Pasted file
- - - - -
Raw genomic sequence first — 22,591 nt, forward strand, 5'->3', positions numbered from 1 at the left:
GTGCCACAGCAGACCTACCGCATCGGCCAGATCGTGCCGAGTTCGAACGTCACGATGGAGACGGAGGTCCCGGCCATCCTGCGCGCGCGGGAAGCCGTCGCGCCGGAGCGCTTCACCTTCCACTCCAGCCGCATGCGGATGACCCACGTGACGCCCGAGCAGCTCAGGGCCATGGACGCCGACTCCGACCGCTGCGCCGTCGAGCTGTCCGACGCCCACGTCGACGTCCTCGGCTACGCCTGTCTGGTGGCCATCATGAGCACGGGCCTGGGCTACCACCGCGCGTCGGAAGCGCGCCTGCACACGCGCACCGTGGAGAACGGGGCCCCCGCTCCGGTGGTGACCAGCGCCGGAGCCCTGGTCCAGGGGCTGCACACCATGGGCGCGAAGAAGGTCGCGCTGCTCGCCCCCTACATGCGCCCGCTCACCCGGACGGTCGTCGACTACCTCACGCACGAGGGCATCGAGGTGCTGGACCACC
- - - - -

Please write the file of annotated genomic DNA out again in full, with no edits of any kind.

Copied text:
Raw genomic sequence first — 22,591 nt, forward strand, 5'->3', positions numbered from 1 at the left:
GTGCCACAGCAGACCTACCGCATCGGCCAGATCGTGCCGAGTTCGAACGTCACGATGGAGACGGAGGTCCCGGCCATCCTGCGCGCGCGGGAAGCCGTCGCGCCGGAGCGCTTCACCTTCCACTCCAGCCGCATGCGGATGACCCACGTGACGCCCGAGCAGCTCAGGGCCATGGACGCCGACTCCGACCGCTGCGCCGTCGAGCTGTCCGACGCCCACGTCGACGTCCTCGGCTACGCCTGTCTGGTGGCCATCATGAGCACGGGCCTGGGCTACCACCGCGCGTCGGAAGCGCGCCTGCACACGCGCACCGTGGAGAACGGGGCCCCCGCTCCGGTGGTGACCAGCGCCGGAGCCCTGGTCCAGGGGCTGCACACCATGGGCGCGAAGAAGGTCGCGCTGCTCGCCCCCTACATGCGCCCGCTCACCCGGACGGTCGTCGACTACCTCACGCACGAGGGCATCGAGGTGCTGGACCACC